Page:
There was on wee sentence of one comment that caught my attention, largely because it struck a chord with me. That sentence was this:
I really dislike being dubbed 'female' because it does bring forth those negative stereotypes that you are somewhat battling against.
I used to hate being a girl. A lot. So, so much. I despised it with every fibre of my being.
It wasn't that I identified more with the boys or that I felt I was a boy. That's not it at all. I was a girl. I knew I was a girl. There was absolutely no confusion as to my gender.
I just really hated being a girl.
Why? Well, girls were presented in a very negative light to me when I was growing up. Girls were weak, they were dumb, they couldn't play sports, they couldn't do maths, or science. They weren't capable of forming any valid opinions. Any opinions they did manage to form were to be immediately disregarded as inferior. Hell, they were not even valid confessors to our own experiences.
Don't believe what a girl says. Why not? Because she's a girl, dummy!
In fact, I quickly learnt that a girl's only worth lay in her appearance and her ability to attract attention from the opposite sex. Those girls who happened to break the mould and actually be clever were automatically presented as repulsive at worst. At best, they were invisible, an ostracised little duckling clutching her books to her flat chest and pining after the jock. I mention flat chests because girls with a little more up front were immediately regarded as being brainless.
I have personal experience with this. I was constantly treated as an idiot by strangers because I happened to have rather large breasts for my age. For the record, I hated those too.
The fact that I was a girl meant that I couldn't enthusiastically share my love of science fiction and fantasy, because girls didn't read that stuff, and most of my female classmates - if they read at all - bought into that narrative. The fact that I was a girl meant that I had no one the chat with about how awesome video games were, because girls weren't supposed to like that stuff, and most everyone I know bought into that narrative. Girls weren't supposed to like swords, or play fighting, or action movies.
In fact, because I was a girl, when my mother told a director (who had come to our little amateur theatre group to help us stage a production of Oliver) that I was a writer, he turned to look at me and said, "Oh? Romance?" I was so insulted. I'm fairly certain my expression screamed insulted disdain (mostly because my mother quietly admonished me for it) and I flatly replied, "Fantasy."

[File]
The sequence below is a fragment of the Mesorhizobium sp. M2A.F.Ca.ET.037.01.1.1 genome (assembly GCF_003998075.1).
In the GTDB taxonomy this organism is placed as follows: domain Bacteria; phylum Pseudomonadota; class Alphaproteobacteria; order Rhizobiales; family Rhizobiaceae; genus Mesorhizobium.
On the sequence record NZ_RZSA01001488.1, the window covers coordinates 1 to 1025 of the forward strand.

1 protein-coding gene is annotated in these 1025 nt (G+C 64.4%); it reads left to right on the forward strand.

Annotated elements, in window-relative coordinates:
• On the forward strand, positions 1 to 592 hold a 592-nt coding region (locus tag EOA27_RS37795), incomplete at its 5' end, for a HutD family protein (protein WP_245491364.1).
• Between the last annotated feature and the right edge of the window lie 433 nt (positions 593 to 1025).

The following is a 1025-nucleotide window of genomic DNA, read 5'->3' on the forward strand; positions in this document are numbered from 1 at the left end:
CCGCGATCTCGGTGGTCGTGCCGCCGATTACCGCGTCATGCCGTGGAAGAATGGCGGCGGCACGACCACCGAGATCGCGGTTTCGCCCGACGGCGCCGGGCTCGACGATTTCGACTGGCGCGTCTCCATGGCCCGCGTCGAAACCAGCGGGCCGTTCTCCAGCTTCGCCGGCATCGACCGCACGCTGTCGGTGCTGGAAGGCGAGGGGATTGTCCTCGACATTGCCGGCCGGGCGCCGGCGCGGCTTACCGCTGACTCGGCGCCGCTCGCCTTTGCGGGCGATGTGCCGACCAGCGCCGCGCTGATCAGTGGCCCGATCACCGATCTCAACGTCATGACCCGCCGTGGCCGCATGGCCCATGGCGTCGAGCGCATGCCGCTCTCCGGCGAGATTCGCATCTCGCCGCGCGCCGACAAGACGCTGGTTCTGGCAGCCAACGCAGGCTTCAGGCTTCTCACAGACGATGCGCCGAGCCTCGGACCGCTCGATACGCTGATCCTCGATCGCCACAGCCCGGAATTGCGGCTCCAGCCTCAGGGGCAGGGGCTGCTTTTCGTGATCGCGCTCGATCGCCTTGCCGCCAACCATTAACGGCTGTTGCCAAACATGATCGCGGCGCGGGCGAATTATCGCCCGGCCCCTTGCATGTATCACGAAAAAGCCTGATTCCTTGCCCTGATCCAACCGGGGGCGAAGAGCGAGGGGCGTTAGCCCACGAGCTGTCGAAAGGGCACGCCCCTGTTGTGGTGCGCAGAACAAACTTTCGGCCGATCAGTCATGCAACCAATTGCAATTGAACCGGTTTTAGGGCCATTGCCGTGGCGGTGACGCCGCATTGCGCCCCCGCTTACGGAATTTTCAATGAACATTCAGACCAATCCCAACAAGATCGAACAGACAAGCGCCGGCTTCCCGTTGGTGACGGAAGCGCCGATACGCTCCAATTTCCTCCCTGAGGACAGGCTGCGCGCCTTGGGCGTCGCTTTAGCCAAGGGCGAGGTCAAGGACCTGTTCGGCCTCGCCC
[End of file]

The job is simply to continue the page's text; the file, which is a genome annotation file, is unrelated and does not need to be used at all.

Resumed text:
Because I was a girl, the automatic assumption was that I wrote romance, when in fact, speculative fiction was where it was at for me (and still is). Again, I was a girl, and therefore not really meant to be into speculative fiction.
I adored all of these things, but I felt wasn't allowed to publicly do so. Because I was a girl.
And I hated it.
It led to a very aggressive rejection of everything feminine. I threw everything associated with the feminine out of my life. No dresses. No make up. No boys. NO PINK! The feminine came to mean all the things I was told it was - weak, silly, untrustworthy, vapid. And because I wasn't these things, I decided that female though I was, I was not feminine.
It has taken a long, long time and a good deal of self-reflection and deep, personal work to bring myself around. It has also taken a fair few really wonderful role models.
Slowly, ever so slowly, I am realising that the feminine isn't the evil we've been led to believe.
A few years ago, I started wearing skirts and dresses. I experimented a bit with make up... but only a bit. I'm still not all that fond of the stuff, and I know only the basics. I let a large part of myself I kept hidden from the world out, a small piece at a time. I had closed it away because I thought it was everything I hated; everything I didn't want to be.
Slowly, ever so slowly, I began to realise that there is absolutely no shame in being feminine, or embracing the feminine side of yourself. Because feminine is not weak. It is strong. It has power. It is not foolish, or vapid, or idiotic. Being feminine does not mean being lesser, no matter how hard current society is trying to scream otherwise.
And don't be fooled. Society is still screaming this bullshit:
There is no shame in skirts and dresses, or in in make up, or jewellery. Feminine is not weak.
So be careful about making assumptions about that girl wearing that dress. The dress isn't the whole story. She might just be able to kick your arse; because femininity isn't weak, or vapid. It's high time we stop treating it as such.
Now I'm off to kick arse in another language.